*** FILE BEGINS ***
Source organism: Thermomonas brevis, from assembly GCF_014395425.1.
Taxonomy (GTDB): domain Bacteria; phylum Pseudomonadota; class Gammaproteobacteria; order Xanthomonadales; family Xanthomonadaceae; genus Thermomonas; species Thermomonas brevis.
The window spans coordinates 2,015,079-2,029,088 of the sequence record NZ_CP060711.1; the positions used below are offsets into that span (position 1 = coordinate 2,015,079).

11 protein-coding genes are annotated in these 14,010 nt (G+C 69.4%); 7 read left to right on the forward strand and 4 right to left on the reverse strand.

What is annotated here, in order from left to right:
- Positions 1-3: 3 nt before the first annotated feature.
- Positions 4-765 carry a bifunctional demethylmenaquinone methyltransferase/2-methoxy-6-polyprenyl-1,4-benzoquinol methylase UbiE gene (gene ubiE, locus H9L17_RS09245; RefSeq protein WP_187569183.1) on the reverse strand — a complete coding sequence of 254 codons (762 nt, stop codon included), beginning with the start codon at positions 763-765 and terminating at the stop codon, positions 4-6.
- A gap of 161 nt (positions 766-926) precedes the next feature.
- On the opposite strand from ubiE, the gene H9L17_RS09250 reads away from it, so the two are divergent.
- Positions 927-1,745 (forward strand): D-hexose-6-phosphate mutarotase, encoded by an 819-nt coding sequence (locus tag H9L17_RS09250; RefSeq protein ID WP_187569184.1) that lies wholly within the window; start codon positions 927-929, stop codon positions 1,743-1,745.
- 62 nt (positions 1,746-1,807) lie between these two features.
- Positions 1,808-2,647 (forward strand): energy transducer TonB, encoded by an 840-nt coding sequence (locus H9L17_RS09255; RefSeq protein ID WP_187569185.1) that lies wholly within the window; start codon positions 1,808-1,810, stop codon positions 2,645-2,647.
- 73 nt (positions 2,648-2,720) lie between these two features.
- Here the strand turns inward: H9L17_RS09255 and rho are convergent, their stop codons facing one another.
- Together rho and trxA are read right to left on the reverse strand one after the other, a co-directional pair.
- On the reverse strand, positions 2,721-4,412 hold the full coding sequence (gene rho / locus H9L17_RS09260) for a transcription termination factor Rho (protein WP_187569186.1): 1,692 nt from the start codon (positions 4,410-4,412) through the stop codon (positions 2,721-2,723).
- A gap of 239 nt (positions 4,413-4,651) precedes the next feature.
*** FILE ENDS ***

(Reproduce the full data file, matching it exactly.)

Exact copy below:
Source organism: Thermomonas brevis, from assembly GCF_014395425.1.
Taxonomy (GTDB): domain Bacteria; phylum Pseudomonadota; class Gammaproteobacteria; order Xanthomonadales; family Xanthomonadaceae; genus Thermomonas; species Thermomonas brevis.
The window spans coordinates 2,015,079-2,029,088 of the sequence record NZ_CP060711.1; the positions used below are offsets into that span (position 1 = coordinate 2,015,079).

11 protein-coding genes are annotated in these 14,010 nt (G+C 69.4%); 7 read left to right on the forward strand and 4 right to left on the reverse strand.

What is annotated here, in order from left to right:
- Positions 1-3: 3 nt before the first annotated feature.
- Positions 4-765 carry a bifunctional demethylmenaquinone methyltransferase/2-methoxy-6-polyprenyl-1,4-benzoquinol methylase UbiE gene (gene ubiE, locus H9L17_RS09245; RefSeq protein WP_187569183.1) on the reverse strand — a complete coding sequence of 254 codons (762 nt, stop codon included), beginning with the start codon at positions 763-765 and terminating at the stop codon, positions 4-6.
- A gap of 161 nt (positions 766-926) precedes the next feature.
- On the opposite strand from ubiE, the gene H9L17_RS09250 reads away from it, so the two are divergent.
- Positions 927-1,745 (forward strand): D-hexose-6-phosphate mutarotase, encoded by an 819-nt coding sequence (locus tag H9L17_RS09250; RefSeq protein ID WP_187569184.1) that lies wholly within the window; start codon positions 927-929, stop codon positions 1,743-1,745.
- 62 nt (positions 1,746-1,807) lie between these two features.
- Positions 1,808-2,647 (forward strand): energy transducer TonB, encoded by an 840-nt coding sequence (locus H9L17_RS09255; RefSeq protein ID WP_187569185.1) that lies wholly within the window; start codon positions 1,808-1,810, stop codon positions 2,645-2,647.
- 73 nt (positions 2,648-2,720) lie between these two features.
- Here the strand turns inward: H9L17_RS09255 and rho are convergent, their stop codons facing one another.
- Together rho and trxA are read right to left on the reverse strand one after the other, a co-directional pair.
- On the reverse strand, positions 2,721-4,412 hold the full coding sequence (gene rho / locus H9L17_RS09260) for a transcription termination factor Rho (protein WP_187569186.1): 1,692 nt from the start codon (positions 4,410-4,412) through the stop codon (positions 2,721-2,723).
- A gap of 239 nt (positions 4,413-4,651) precedes the next feature.